To think that I’ve muttered those words about a million times almost breaks my heart.
The most recent instance of which was this past Sunday as we were headed to church. It was your typical Sunday morning, the boys woke up at 5:30 *because they hate sleep apparently* and we were getting ready to head out for a breakfast – the kind of which we have said dozens of times we should stop doing because it is not THE most wise use of our money … nevertheless, we were preparing to load the van and head out the door for 7 am and a quick stop at the local diner before church.
You know the scene … four boys under five scrambling to grab their boots while mom shouts for them to put some pants on, don’t forget socks, did you change your underwear … for heaven’s sake, why are there no coats.
Chaos, organized chaos is what it is.
But, like we always do, we made it out the door *15 minutes late* and were on our way. It wasn’t until we hit the highway that I remembered that today was the day that the boys would be on stage singing with the rest of the littles at our church.
I looked at the time, we would be hard pressed to eat breakfast and make it to church early for drop off and “rehearsal”. We could still do it but ONLY if there was no line-up and the boys didn’t make a scene.
And then I looked at my boys, the rag-tag team of misfits who dressed themselves, were wearing rain boots without socks, some who still had their nighttime underwear on *despite* my reminders to get those changed, and none who had brushed hair or had even a colour on that was remotely festive.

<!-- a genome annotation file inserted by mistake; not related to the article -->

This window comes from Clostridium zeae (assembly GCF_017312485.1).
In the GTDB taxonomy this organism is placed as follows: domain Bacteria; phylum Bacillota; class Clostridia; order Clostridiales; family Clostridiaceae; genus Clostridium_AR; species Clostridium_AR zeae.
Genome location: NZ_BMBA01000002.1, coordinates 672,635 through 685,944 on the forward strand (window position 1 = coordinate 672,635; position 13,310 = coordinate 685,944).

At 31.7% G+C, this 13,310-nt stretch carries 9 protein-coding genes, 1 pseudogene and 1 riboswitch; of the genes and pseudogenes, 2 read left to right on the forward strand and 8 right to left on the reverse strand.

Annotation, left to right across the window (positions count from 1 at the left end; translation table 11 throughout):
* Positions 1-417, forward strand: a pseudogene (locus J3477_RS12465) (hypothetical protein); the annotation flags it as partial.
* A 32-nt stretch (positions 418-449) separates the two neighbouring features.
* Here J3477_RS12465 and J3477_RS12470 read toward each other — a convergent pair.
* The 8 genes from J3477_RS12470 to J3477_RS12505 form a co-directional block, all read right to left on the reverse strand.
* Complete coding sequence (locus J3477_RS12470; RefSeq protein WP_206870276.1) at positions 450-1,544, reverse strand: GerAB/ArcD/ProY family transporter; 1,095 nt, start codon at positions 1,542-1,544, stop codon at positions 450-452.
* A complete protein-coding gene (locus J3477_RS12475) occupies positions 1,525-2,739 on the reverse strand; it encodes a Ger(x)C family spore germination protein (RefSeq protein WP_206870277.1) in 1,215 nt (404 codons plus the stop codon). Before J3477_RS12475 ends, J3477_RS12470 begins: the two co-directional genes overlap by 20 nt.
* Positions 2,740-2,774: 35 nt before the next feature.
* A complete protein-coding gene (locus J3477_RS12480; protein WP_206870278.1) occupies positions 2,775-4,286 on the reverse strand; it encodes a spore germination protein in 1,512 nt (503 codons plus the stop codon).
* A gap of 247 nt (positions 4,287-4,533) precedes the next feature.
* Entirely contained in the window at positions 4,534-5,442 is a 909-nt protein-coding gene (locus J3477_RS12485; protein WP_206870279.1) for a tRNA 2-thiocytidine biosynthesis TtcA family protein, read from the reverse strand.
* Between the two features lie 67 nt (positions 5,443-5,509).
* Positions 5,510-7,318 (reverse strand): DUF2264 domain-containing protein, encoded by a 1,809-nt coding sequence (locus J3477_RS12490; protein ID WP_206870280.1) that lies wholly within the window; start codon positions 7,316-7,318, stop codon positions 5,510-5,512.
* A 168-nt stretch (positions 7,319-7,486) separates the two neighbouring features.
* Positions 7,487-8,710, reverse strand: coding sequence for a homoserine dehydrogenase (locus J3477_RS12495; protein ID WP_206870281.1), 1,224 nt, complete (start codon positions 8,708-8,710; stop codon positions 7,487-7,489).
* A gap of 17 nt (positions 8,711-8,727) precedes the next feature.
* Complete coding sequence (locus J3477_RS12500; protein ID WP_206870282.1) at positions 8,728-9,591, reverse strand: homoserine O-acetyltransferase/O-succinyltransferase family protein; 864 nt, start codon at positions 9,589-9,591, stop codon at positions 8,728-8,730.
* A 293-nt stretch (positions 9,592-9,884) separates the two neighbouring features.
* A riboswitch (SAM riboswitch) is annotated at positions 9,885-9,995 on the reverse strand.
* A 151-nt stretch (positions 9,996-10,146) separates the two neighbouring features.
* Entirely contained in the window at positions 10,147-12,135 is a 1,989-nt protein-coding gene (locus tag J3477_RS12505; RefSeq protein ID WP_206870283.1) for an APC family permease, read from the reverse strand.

I sank into the seat and sighed, “I suck at this mom thing.”
Here I was, looking toward the back of the van at the rough edges of mothering four small boys while simultaneously 57 months pregnant with what I can only assume will be a baby the size of a young child, picturing how obvious my failures would be as my mismatched and thrift-store-special boys stood at the front of the congregation singing and dancing to a song I had no prior knowledge of.
I was failing.
Surely every other mother had prepared the night before, their children all bathed, put to bed early as to avoid any crazy tantrums in the morning << these mom’s who’s children sleep to a regular time of like 7 am as opposed to the butt crack of stupid like my boys. The moms who lay out the matching Christmas outfits they ordered off Etsy because they wanted something unique and specular to celebrate another amazing year.
All this expectation butted up against the kids who look like they crawled out of the 90s, with a shaved head and rough ringlets that no amount of conditioners could tame.
I sunk lower into my own pity party, I begged my husband to let us go to second service so that I could run to the store and pick up something that would make it look like I had remembered, that I had it together << even if just a little bit. I urged him to consider dropping me at Wall-Mart while he fed the boys so that I could mask my failures and forgetfulness with something more polished and worthy of a Christmas song at the front of the congregation.
I was wallowing and dreading the embarrassment of putting my children front and centre looking the shambles they did, knowing it reflected on me as a mother.
Regardless of my pleas, and because he has better sense than myself in moments like this, Cody brought us to the diner for breakfast and assured me that it would be ok. No one would notice what they were wearing, the boys were proud of their attire and accomplishments in getting ready by them selves, and it was only clothes.